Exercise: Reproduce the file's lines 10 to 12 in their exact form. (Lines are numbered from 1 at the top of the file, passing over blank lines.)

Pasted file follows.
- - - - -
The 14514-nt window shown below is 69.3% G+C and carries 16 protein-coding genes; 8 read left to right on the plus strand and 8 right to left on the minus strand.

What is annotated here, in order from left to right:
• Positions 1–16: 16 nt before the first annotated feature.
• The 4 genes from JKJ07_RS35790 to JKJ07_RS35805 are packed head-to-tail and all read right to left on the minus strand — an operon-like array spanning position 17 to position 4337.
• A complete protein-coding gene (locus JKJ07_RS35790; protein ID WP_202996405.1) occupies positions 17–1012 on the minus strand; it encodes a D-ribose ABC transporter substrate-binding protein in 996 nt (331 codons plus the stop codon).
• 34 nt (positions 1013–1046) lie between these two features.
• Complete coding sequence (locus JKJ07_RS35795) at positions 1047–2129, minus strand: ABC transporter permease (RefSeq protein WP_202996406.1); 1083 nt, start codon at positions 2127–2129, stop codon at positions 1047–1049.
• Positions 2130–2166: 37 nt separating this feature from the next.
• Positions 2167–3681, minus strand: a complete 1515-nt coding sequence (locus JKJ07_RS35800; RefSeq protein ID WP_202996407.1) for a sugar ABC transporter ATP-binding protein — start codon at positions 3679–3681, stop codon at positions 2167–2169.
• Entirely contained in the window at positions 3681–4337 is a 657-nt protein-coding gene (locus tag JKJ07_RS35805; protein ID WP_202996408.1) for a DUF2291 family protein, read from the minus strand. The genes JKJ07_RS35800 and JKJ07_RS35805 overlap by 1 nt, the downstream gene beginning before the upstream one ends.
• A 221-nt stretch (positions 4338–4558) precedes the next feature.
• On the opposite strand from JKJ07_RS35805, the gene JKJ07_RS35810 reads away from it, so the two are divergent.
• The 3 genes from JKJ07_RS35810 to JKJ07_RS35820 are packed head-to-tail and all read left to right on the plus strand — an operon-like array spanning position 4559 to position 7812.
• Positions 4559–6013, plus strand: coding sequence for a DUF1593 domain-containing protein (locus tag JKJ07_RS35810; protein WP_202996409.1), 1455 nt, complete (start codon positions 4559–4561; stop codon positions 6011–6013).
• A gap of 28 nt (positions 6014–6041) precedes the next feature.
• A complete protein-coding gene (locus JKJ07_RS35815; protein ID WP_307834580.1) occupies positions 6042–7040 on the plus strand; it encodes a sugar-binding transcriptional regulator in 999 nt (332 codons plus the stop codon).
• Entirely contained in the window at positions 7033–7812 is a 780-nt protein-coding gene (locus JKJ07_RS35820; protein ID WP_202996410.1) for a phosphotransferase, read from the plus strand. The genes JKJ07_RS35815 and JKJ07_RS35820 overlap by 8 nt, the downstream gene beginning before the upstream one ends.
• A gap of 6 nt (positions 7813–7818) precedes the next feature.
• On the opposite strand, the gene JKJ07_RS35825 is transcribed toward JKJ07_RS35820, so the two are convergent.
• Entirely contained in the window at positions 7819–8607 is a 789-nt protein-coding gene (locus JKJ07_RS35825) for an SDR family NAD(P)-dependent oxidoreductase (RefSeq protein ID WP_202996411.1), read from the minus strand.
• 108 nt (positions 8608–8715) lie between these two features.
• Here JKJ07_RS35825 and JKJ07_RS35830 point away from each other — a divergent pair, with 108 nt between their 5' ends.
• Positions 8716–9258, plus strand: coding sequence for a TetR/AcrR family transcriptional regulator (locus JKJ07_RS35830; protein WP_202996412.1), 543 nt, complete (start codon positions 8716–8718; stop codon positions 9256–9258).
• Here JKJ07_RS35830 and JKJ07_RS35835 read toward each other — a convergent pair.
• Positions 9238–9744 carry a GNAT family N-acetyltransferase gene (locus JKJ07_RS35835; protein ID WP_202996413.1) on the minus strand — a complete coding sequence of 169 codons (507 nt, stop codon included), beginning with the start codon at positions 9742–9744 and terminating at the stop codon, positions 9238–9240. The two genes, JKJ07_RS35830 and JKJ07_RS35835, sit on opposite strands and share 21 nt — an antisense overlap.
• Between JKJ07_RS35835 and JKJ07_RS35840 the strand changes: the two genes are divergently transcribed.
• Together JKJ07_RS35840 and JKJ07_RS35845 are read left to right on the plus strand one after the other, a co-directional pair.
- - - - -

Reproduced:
• Entirely contained in the window at positions 3681–4337 is a 657-nt protein-coding gene (locus tag JKJ07_RS35805; protein ID WP_202996408.1) for a DUF2291 family protein, read from the minus strand. The genes JKJ07_RS35800 and JKJ07_RS35805 overlap by 1 nt, the downstream gene beginning before the upstream one ends.
• A 221-nt stretch (positions 4338–4558) precedes the next feature.
• On the opposite strand from JKJ07_RS35805, the gene JKJ07_RS35810 reads away from it, so the two are divergent.